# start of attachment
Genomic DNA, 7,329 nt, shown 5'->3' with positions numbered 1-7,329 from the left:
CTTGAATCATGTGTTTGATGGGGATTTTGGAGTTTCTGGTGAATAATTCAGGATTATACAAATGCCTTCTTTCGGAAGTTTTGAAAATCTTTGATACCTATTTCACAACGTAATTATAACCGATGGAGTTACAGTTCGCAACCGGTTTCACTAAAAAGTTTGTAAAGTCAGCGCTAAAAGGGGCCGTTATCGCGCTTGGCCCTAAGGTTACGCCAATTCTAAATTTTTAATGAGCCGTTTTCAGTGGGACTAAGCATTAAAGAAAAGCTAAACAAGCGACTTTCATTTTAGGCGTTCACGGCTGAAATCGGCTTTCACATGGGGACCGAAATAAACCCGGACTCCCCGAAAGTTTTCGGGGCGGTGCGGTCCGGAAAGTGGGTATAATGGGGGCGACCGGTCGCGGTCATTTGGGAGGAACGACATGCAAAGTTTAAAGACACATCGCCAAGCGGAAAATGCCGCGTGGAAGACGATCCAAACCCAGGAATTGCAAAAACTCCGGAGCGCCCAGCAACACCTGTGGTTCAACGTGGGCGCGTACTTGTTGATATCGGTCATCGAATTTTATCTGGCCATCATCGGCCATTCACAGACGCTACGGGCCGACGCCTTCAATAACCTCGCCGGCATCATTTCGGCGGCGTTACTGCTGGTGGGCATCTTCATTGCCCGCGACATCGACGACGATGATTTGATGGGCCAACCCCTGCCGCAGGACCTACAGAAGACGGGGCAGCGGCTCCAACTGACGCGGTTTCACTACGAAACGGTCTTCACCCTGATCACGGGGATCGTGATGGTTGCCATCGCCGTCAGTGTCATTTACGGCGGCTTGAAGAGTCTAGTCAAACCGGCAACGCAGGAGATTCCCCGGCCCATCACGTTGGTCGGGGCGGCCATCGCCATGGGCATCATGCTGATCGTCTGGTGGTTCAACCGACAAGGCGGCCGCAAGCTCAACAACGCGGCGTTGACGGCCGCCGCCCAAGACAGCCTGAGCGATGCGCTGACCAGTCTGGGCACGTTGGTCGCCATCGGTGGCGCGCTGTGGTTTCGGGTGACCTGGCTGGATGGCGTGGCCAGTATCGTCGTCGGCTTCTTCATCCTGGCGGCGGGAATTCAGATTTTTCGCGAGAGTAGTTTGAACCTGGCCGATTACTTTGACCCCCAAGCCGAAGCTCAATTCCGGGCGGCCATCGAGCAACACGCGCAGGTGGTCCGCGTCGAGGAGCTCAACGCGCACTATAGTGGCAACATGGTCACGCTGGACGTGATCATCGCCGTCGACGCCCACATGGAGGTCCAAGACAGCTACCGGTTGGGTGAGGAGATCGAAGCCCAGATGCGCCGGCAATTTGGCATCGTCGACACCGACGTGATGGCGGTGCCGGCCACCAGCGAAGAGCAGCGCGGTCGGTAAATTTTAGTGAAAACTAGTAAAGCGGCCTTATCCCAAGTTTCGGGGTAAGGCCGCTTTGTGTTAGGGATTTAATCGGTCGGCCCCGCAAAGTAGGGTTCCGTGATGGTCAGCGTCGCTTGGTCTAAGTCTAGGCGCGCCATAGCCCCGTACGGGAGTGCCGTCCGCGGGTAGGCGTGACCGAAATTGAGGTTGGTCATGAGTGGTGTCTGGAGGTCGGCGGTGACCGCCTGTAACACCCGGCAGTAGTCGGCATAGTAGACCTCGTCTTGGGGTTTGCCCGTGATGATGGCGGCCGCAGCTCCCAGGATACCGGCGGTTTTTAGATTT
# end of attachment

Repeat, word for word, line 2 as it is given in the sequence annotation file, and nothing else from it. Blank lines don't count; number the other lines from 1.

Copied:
CTTGAATCATGTGTTTGATGGGGATTTTGGAGTTTCTGGTGAATAATTCAGGATTATACAAATGCCTTCTTTCGGAAGTTTTGAAAATCTTTGATACCTATTTCACAACGTAATTATAACCGATGGAGTTACAGTTCGCAACCGGTTTCACTAAAAAGTTTGTAAAGTCAGCGCTAAAAGGGGCCGTTATCGCGCTTGGCCCTAAGGTTACGCCAATTCTAAATTTTTAATGAGCCGTTTTCAGTGGGACTAAGCATTAAAGAAAAGCTAAACAAGCGACTTTCATTTTAGGCGTTCACGGCTGAAATCGGCTTTCACATGGGGACCGAAATAAACCCGGACTCCCCGAAAGTTTTCGGGGCGGTGCGGTCCGGAAAGTGGGTATAATGGGGGCGACCGGTCGCGGTCATTTGGGAGGAACGACATGCAAAGTTTAAAGACACATCGCCAAGCGGAAAATGCCGCGTGGAAGACGATCCAAACCCAGGAATTGCAAAAACTCCGGAGCGCCCAGCAACACCTGTGGTTCAACGTGGGCGCGTACTTGTTGATATCGGTCATCGAATTTTATCTGGCCATCATCGGCCATTCACAGACGCTACGGGCCGACGCCTTCAATAACCTCGCCGGCATCATTTCGGCGGCGTTACTGCTGGTGGGCATCTTCATTGCCCGCGACATCGACGACGATGATTTGATGGGCCAACCCCTGCCGCAGGACCTACAGAAGACGGGGCAGCGGCTCCAACTGACGCGGTTTCACTACGAAACGGTCTTCACCCTGATCACGGGGATCGTGATGGTTGCCATCGCCGTCAGTGTCATTTACGGCGGCTTGAAGAGTCTAGTCAAACCGGCAACGCAGGAGATTCCCCGGCCCATCACGTTGGTCGGGGCGGCCATCGCCATGGGCATCATGCTGATCGTCTGGTGGTTCAACCGACAAGGCGGCCGCAAGCTCAACAACGCGGCGTTGACGGCCGCCGCCCAAGACAGCCTGAGCGATGCGCTGACCAGTCTGGGCACGTTGGTCGCCATCGGTGGCGCGCTGTGGTTTCGGGTGACCTGGCTGGATGGCGTGGCCAGTATCGTCGTCGGCTTCTTCATCCTGGCGGCGGGAATTCAGATTTTTCGCGAGAGTAGTTTGAACCTGGCCGATTACTTTGACCCCCAAGCCGAAGCTCAATTCCGGGCGGCCATCGAGCAACACGCGCAGGTGGTCCGCGTCGAGGAGCTCAACGCGCACTATAGTGGCAACATGGTCACGCTGGACGTGATCATCGCCGTCGACGCCCACATGGAGGTCCAAGACAGCTACCGGTTGGGTGAGGAGATCGAAGCCCAGATGCGCCGGCAATTTGGCATCGTCGACACCGACGTGATGGCGGTGCCGGCCACCAGCGAAGAGCAGCGCGGTCGGTAAATTTTAGTGAAAACTAGTAAAGCGGCCTTATCCCAAGTTTCGGGGTAAGGCCGCTTTGTGTTAGGGATTTAATCGGTCGGCCCCGCAAAGTAGGGTTCCGTGATGGTCAGCGTCGCTTGGTCTAAGTCTAGGCGCGCCATAGCCCCGTACGGGAGTGCCGTCCGCGGGTAGGCGTGACCGAAATTGAGGTTGGTCATGAGTGGTGTCTGGAGGTCGGCGGTGACCGCCTGTAACACCCGGCAGTAGTCGGCATAGTAGACCTCGTCTTGGGGTTTGCCCGTGATGATGGCGGCCGCAGCTCCCAGGATACCGGCGGTTTTTAGATTT